An improved security environment and an initial wave of foreign investment are helping to spur economic activity, particularly in the energy, construction, and retail sectors. Broader economic improvement, long-term fiscal health, and sustained increases in the standard of living still depend on the government passing major policy reforms and on continued development of Iraq's massive oil reserves. Although foreign investors viewed Iraq with increasing interest in 2010, most are still hampered by difficulties in acquiring land for projects and by other regulatory impediments. Iraq's economy is dominated by the oil sector, which provides over 90% of government revenue and 80% of foreign exchange earnings. Since mid-2009, oil export earnings have returned to levels seen before Operation Iraqi Freedom and government revenues have rebounded, along with global oil prices. In 2011 Baghdad probably will increase oil exports above the current level of 1.9 million barrels per day (bbl/day) as a result of new contracts with international oil companies, but is likely to fall short of the 2.4 million bbl/day it is forecasting in its budget. Iraq is making modest progress in building the institutions needed to implement economic policy. In 2010, Bagdad signed a new agreement with both the IMF and World Bank for conditional aid programs that will help strengthen Iraq's economic institutions. Some reform-minded leaders within the Iraqi government are seeking to pass laws to strengthen the economy. This legislation includes a package of laws to establish a modern legal framework for the oil sector and a mechanism to equitably divide oil revenues within the nation, although these and other important reforms are still under contentious and sporadic negotiation. Iraq's recent contracts with major oil companies have the potential to greatly expand oil revenues, but Iraq will need to upgrade its oil processing, pipeling, and export infrastructure to enable these deals to reach their potential. The Government of Iraq is pursuing a strategy to gain additional foreign investment in Iraq's economy. This includes an amendment to the National Investment Law, multiple international trade and investment events, as well as potential participation in joint ventures with state-owned enterprises. Provincial Councils also are using their own budgets to promote and facilitate investment at the local level. However, widespread corruption, inadequate infrastructure, insufficient essential services, and antiquated commercial laws and regulations stifle investment and continue to constrain the growth of private, non-energy sectors. The Central Bank has successfully held the exchange rate at approximately 1,170 Iraqi dinar/US dollar since January 2009. Inflation has decreased consistently since 2006 as the security situation has improved. However, Iraqi leaders remain hard pressed to translate macroeconomic gains into improved lives for ordinary Iraqis. Unemployment remains a problem throughout the country. Reducing corruption and implementing reforms - such as bank restructuring and developing the private sector - would be important steps in this direction.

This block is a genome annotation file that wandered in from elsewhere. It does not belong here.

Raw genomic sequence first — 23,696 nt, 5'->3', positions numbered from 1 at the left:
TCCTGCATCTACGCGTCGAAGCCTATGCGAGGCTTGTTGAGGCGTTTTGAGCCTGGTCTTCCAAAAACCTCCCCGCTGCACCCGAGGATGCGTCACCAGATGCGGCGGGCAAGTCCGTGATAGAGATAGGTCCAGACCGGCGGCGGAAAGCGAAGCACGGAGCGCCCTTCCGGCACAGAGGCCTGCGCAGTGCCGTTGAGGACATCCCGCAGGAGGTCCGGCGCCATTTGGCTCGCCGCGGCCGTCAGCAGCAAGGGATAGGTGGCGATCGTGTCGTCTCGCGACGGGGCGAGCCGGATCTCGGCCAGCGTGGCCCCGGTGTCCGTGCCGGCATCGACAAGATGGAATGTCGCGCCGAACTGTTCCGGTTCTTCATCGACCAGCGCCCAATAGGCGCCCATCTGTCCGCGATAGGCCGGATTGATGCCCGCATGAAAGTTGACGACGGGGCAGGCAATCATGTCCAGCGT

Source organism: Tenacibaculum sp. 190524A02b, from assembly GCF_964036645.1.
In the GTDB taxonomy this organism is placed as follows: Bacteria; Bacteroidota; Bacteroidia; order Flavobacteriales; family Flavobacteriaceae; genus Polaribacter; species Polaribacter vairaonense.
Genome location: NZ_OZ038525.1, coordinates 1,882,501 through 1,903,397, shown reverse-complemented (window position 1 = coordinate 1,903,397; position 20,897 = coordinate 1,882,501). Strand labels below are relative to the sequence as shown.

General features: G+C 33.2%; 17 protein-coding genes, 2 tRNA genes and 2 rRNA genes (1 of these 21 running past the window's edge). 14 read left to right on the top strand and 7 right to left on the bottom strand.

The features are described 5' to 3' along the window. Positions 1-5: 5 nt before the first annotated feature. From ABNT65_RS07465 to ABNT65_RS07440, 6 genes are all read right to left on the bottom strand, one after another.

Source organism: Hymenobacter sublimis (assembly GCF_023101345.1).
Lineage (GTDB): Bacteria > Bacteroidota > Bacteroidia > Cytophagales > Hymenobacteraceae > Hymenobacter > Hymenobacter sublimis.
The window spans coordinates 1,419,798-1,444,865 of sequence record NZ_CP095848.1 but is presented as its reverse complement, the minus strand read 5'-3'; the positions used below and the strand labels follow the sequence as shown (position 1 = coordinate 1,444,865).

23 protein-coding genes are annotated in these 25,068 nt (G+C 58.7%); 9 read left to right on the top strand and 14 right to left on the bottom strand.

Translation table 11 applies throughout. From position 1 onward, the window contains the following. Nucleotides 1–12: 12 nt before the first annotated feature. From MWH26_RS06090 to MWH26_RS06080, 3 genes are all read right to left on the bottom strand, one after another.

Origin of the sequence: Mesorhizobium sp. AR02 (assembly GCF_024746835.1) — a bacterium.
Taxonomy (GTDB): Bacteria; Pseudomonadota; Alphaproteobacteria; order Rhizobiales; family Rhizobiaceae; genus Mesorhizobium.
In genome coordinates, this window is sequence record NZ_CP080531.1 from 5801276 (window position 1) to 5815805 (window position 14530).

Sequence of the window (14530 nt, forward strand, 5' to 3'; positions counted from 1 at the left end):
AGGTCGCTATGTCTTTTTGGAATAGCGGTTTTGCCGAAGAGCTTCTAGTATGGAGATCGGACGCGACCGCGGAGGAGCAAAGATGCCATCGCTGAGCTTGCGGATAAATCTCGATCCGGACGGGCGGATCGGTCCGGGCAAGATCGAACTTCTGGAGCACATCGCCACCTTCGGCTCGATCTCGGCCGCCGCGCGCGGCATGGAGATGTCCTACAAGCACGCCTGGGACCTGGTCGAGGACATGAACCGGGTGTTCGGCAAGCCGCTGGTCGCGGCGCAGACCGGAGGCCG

GDP (purchasing power parity):
$117.7 billion (2010 est.) country comparison to the world: 64 $111.5 billion (2009 est.)
$106.7 billion (2008 est.)
note: data are in 2010 US dollars
GDP (official exchange rate):
$84.14 billion (2010 est.)
GDP - real growth rate:
5.5% (2010 est.) country comparison to the world: 46 4.5% (2009 est.)
7.8% (2008 est.)
GDP - per capita (PPP):
$3,600 (2010 est.) country comparison to the world: 161 $3,600 (2009 est.)
$3,500 (2008 est.)
note: data are in 2010 US dollars
GDP - composition by sector:
agriculture: 9.7%